The future ownership of the London Stock Exchange is uncertain after Deutsche Boerse announced it was withdrawing plans for a takeover. BBC News looks at what this latest development could mean.
Any overseas deal for the LSE could face EU scrutiny
What did Deutsche Boerse say?
With somewhat surprising timing, making its announcement on a Sunday evening, the Frankfurt-based organisation said it was "withdrawing its proposed pre-conditional cash offer of no less than 530 pence for each ordinary share" for the London Stock Exchange(LSE).
Why has it withdrawn its offer?
It said the move was in reaction to the board of the LSE not recommending the Deutsche Boerse proposal for acceptance.
Any other reasons for the pull out?
Yes, the Deutsche Boerse board has been "holding discussions" with its own shareholders.
There have been rumblings of discontent from a number of institutional shareholders in Deutsche Boerse about the proposed LSE takeover, including from Standard Life Investment, Atticus Capital and TCI Fund Management.
Media reports suggest that as many as 35% of investors in Deutsche Boerse
were opposed to a takeover of the LSE. Some had threatened to force a meeting to overthrow the board if their concerns were not met.
Critics of the takeover also complained that Deutsche Boerse earnings could be better used by returning cash to shareholders.
In February, Deutsche Boerse boosted its 2004 dividend payment by 27%, in what was seen as a move aimed at winning over investors opposed to its proposal for the London Stock Exchange.
Has anyone else opposed the merger?
Some smaller independent share dealers had feared that a Deutsche Boerse takeover of the LSE could create an over-powerful monopoly that could be tempted to raise fees.
What will happen now at the LSE?
Its shares fell by 10% on Monday morning in the wake of the announcement, and its board was reported to be meeting during the day to discuss the way forward.
The envisaged bidding war between Deutsche Boerse and smaller pan-European rival Euronext for the LSE has not transpired.
If the LSE had been hoping to squeeze out a higher price from Deutsche Boerse it has not been successful.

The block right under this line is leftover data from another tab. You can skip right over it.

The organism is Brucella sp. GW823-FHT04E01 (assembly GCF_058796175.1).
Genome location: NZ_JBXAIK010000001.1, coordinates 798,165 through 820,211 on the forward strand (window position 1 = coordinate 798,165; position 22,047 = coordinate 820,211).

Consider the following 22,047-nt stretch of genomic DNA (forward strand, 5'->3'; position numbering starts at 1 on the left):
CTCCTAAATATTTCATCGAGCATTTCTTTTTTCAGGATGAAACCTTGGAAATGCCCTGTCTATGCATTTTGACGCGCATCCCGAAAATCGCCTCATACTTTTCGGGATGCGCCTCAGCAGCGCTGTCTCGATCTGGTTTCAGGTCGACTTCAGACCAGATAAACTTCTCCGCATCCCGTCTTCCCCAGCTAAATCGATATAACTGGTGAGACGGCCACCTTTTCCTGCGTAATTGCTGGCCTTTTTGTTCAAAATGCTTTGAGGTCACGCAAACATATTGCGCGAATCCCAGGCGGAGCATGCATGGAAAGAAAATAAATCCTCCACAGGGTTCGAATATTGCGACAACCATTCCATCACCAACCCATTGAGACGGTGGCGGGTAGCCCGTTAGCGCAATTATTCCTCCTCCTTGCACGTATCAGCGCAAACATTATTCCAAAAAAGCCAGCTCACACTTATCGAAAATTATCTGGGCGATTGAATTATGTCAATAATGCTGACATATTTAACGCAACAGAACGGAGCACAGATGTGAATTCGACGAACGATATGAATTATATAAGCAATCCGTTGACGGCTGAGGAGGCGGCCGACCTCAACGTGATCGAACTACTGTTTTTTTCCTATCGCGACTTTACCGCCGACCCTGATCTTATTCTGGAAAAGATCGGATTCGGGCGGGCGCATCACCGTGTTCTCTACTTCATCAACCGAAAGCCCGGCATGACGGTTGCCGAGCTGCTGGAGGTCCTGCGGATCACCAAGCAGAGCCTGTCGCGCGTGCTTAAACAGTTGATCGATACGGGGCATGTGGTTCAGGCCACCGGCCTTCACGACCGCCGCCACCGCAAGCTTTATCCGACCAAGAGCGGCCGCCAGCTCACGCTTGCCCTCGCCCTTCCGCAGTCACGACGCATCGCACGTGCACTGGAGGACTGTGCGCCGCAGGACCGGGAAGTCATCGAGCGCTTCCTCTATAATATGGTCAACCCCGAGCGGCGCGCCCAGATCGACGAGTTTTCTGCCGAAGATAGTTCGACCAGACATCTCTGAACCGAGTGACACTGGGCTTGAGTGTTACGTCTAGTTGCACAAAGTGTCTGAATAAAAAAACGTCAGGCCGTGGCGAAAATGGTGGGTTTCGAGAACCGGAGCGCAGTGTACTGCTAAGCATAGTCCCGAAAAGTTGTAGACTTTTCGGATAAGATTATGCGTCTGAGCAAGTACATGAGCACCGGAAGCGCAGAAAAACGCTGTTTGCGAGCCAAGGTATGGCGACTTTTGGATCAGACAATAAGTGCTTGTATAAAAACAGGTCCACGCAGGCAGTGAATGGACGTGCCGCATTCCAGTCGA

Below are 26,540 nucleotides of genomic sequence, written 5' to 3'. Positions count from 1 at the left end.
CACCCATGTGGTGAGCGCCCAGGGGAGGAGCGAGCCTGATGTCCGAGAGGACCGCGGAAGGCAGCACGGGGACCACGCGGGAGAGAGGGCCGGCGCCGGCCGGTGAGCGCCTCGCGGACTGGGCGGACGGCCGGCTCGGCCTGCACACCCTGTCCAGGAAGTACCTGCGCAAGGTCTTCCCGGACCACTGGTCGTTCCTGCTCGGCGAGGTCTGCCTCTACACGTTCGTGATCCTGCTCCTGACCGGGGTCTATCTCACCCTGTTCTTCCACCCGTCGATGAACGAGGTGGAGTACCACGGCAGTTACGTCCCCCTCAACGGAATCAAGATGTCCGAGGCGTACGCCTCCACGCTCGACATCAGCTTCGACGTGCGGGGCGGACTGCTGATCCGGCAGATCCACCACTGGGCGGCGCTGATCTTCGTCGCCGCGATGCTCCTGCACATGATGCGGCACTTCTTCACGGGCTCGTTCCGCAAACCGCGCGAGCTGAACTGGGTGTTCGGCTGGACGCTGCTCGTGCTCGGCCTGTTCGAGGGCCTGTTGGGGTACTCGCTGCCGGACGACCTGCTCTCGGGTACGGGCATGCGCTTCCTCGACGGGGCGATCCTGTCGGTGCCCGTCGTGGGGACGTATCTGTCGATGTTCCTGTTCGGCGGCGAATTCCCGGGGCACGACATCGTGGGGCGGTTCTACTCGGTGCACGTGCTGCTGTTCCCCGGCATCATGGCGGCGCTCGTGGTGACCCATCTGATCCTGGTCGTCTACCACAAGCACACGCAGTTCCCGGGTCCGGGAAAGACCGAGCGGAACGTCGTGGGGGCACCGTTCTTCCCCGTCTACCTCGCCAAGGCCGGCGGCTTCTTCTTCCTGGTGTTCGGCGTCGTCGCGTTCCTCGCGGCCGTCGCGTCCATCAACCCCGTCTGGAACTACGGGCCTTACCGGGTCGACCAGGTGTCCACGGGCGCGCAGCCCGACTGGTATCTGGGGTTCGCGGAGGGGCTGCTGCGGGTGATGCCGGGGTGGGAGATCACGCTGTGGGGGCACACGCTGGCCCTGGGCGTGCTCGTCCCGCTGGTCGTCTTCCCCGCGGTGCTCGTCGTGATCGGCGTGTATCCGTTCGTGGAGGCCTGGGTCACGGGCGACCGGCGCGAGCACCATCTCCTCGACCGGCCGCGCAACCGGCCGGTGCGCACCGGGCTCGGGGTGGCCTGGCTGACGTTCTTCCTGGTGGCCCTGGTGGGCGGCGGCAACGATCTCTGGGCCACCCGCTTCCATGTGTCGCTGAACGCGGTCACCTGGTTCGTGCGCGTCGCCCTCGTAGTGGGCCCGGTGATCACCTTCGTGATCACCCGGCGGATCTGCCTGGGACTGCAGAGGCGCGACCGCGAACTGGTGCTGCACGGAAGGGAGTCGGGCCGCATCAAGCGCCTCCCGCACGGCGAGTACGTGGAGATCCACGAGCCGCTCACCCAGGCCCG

What happens next at Deutsche Boerse?
Despite commentators' claims that the future of Deutsche Boerse chief executive Werner Seifert may now be in question, the German exchange said "the question of a resignation is not being posed".
It also said it reserved the right to come back with another bid for the London exchange if a rival buyer appeared.
Are there any other potential buyers?
Hovering on the sidelines of the LSE-Deutsche Boerse negotiations has been rival Euro-stock exchange Euronext.
Euronext combines the stock exchanges of Paris, Brussels, Amsterdam, Lisbon and also runs the London-based international derivatives market Liffe.
It has been touted as a possible LSE suitor since last December, but has not put forward any offer.
Has Euronext said anything about a possible deal?
In February Euronext said a merger with the LSE would lead to annual savings of around 203m euros (£138m; $259m).
A unitary, single-tier board would be created and a dual stock market listing for the combined exchange would be sought in London and Paris.
Many experts agree that savings would result from a Euronext takeover because it already owns the Liffe derivatives market in London, giving it an existing presence in the UK capital.
A deal with either Euronext or Deutsche Boerse - if it came back into the fray - should, theoretically, make it easier to invest in overseas companies and markets. It would also create the biggest stock market operator in Europe and the second biggest in the world after the New York Stock Exchange.
Is all well at the LSE?
The London exchange has come in for harsh criticism in the past.
A look back at its share price suggests investors are none too impressed with its performance - spikes in its share price have been mainly confined to times of takeover speculation.
The group has also struggled to attract new companies to list: the only big names that made it onto the market last year were Premier Foods and bookmaker William Hill.
It has also had a hard time convincing major global companies to list in London.
Does it matter if the LSE ends up in overseas hands?
There are fears that if the LSE ends up in foreign hands, the UK's financial services sector could go the way of its manufacturing sector.
And as well as getting investor approval, any merger will also have to get regulatory approval.
Europe has only three major exchanges - LSE, Deutsche Boerse and Euronext, and when the Deutsche Boerse merger was initially proposed, the LSE is thought to have feared a drawn-out wrangle with the European Commission.
What happens next?
The ball is very much in the Euronext court. It will have to decide whether to follow up its initial interest in the LSE with a formal proposal.
However it certainly has not lost anything by the Deutsche Boerse withdrawal.
As one London trader said: "This may be good news for Euronext because it means Euronext does not have to get into a price war to try and bid
up to buy LSE, which it wanted from the very start anyway."